Re-Mission 2 a “cancer fighting” game app helps young cancer patients Re-Mission 2 Cigna

Cigna, a global health insurance company, wants young cancer patients to have access to Re-Mission 2: Nanobots Revenge, a “cancer fighting” game. Players are placed into a virtual human body equipped with weapons such as chemotherapy and antibiotics to “fight” cancer.

The game was developed by a non-profit organization called HopeLab with help from a diverse set of professionals involved in cancer related healthcare. It was tested during a three month period where 375 young cancer patients were given access to it. By the end of the period 16% of patients had a higher usage of antibiotics and all of them, on average, maintained 41% higher blood levels of chemotherapy. The patients improved their knowledge of cancer and became more confident in their ability to get healthy.

“:Ten years ago, it would have seemed strange that a health insurance company would want to encourage children to play video games. With today’s healthcare gaming culture, though, it makes total sense.”

“Cigna thinks every young cancer patient should have access to Re-Mission 2: Nanobot’s Revenge, a video game designed to empower kids to fight their disease and stick to their prescribed treatments. So it’s turned it into a mobile app that’s free to download in the App Store or on Google Play.”

“The game puts players inside a virtual human body and equips them with “weapons” like chemotherapy, antibiotics and immune cells to, literally, fight cancer. A non-profit technology organization called HopeLab developed it with input from oncologists, epidemiologists, cell biologists, behavioral psychologists, video game producers and young people with cancer.”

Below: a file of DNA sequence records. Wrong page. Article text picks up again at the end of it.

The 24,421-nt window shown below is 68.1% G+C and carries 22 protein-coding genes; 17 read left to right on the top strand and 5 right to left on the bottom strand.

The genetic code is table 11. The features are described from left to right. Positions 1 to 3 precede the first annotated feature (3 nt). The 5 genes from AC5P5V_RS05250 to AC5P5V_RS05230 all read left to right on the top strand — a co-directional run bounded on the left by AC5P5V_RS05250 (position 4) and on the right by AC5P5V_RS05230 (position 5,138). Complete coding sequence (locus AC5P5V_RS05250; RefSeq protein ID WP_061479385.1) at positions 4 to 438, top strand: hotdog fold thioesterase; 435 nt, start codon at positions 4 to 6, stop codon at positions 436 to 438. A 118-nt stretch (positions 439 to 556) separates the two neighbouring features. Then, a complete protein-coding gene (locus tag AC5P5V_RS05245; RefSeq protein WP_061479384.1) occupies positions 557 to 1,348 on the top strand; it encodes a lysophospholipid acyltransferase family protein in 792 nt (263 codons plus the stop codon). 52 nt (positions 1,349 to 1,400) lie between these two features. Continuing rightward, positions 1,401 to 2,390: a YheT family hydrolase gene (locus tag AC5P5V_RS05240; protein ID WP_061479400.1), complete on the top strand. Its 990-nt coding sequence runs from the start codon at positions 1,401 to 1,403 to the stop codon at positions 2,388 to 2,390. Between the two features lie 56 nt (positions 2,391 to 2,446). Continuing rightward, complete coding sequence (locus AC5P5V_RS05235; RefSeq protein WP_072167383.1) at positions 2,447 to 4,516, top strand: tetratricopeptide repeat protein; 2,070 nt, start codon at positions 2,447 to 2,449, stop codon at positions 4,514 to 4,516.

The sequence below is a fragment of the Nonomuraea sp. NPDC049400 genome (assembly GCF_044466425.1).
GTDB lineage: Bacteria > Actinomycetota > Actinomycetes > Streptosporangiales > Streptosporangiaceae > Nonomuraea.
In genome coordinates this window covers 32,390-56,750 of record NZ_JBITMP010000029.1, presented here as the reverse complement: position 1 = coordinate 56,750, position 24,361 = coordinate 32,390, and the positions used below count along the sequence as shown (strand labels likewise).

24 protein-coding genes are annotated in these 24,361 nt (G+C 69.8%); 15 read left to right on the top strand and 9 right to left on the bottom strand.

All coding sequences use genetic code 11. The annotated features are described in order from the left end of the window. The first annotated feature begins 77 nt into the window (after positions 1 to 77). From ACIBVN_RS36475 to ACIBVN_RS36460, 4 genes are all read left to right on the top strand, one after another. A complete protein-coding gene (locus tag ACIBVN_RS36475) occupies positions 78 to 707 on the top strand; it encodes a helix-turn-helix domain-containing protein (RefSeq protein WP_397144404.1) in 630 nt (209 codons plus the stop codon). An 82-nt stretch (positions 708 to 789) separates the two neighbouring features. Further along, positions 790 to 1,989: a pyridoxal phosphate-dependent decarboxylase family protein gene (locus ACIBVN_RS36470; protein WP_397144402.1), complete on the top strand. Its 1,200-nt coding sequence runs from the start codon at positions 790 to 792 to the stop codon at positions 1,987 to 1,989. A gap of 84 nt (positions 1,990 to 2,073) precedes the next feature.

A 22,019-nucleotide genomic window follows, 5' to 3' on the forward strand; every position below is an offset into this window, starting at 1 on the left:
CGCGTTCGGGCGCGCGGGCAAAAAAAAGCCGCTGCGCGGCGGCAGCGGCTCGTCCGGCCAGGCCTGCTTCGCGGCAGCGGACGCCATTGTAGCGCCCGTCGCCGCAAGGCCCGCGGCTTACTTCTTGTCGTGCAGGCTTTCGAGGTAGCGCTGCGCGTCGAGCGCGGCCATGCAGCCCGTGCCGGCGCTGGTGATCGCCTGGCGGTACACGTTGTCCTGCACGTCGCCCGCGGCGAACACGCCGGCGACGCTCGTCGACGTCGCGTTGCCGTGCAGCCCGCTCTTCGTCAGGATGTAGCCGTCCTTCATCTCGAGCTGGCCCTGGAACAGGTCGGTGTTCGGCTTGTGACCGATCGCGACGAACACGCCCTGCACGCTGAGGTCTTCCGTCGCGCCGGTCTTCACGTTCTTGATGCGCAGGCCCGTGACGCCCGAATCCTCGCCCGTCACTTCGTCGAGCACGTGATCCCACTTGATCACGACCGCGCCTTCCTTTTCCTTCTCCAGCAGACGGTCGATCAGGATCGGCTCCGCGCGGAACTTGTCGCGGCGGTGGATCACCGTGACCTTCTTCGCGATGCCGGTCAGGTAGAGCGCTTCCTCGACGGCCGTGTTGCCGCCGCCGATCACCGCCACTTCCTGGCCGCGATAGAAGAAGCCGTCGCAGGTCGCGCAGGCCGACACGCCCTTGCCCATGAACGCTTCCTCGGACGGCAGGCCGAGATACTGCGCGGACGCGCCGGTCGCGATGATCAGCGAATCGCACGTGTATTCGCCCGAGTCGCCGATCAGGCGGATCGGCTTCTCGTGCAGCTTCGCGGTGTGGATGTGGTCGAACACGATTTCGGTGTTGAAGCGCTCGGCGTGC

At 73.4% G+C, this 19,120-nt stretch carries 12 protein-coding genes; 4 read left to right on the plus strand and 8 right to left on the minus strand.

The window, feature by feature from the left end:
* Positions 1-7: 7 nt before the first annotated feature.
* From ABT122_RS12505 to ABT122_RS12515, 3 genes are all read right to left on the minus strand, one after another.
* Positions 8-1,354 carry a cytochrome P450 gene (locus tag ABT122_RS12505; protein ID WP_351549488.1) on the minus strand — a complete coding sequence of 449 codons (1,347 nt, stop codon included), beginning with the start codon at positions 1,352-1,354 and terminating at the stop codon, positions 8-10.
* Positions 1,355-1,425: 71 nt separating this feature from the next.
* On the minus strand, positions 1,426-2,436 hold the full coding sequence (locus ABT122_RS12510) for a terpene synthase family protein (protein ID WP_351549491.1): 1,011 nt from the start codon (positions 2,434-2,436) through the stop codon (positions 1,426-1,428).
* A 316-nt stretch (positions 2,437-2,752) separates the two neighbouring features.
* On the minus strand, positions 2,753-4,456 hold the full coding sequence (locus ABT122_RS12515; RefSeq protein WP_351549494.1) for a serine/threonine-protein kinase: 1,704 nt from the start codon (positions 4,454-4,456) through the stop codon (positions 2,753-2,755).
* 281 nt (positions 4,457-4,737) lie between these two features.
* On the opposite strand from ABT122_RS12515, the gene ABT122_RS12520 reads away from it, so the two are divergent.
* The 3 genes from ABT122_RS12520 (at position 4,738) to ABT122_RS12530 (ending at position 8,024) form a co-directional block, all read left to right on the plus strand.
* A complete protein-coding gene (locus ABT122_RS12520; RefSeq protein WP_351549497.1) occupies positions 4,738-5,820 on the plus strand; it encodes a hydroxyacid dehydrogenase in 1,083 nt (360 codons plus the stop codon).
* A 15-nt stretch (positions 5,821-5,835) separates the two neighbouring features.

“Since 2007, Cigna has distributed the game for free to doctors and facilities that treat young people with cancer.”

“‘The more we looked at it, the more we found it an impressive way to break through with teenagers to understand their cancer and what it takes to fight and beat it,’ said Joe Mondy, director of public relations for Cigna. ‘We were won over by the fact that they’d actually done research on it.’”

“HopeLab worked with medical centers across the country to conduct a randomized, multi-center trial of the original game’s, Re-Mission, effect in 375 young patients with cancer (PDF). After three months, the patients who were given the game demonstrated improvements in quality of life, knowledge about cancer and belief in their ability to beat the disease. They also maintained 41 percent higher blood levels of chemotherapy and showed a 16 percent higher usage rate of antibiotics.”

“Researchers have linked adherence to treatments with better outcomes in certain cancers. Research has been mixed, though, on whether positive attitudes are associated with better cancer outcomes.”

“‘(In 2007), we distributed enough to put it in the hands of every kid who had cancer in the U.S.,’ Mondy said. Now, Cigna wants to expand the game’s reach by offering it as a free app for Android and iOS, rather than the CD-based format Cigna would send out to docs. ‘Our goal is to get this in the hands of every kid with cancer in the world.’”

“HopeLab recently re-designed the game into a series of six separate games that’s “less Americanized,” according to Mondy but just as effective in its mission. It based the re-design on the original study and a follow-on study that used brain-imaging technology to identify how interactive game play, versus passive viewing of information, motivates positive health behavior.”

“‘Research on the original Re-Mission showed that it impacted biology and behavior primarily by energizing positive motivation circuits in the human brain and giving players a sense of power and control over cancer,’ said Steve Cole, HopeLab’s vice president of R&D, in a prepared statement at the time of the second version’s launch. ‘That gave us a whole new recipe for engineering the games in Re-Mission 2 — by harnessing the power of positive motivation circuits in the human brain.’”

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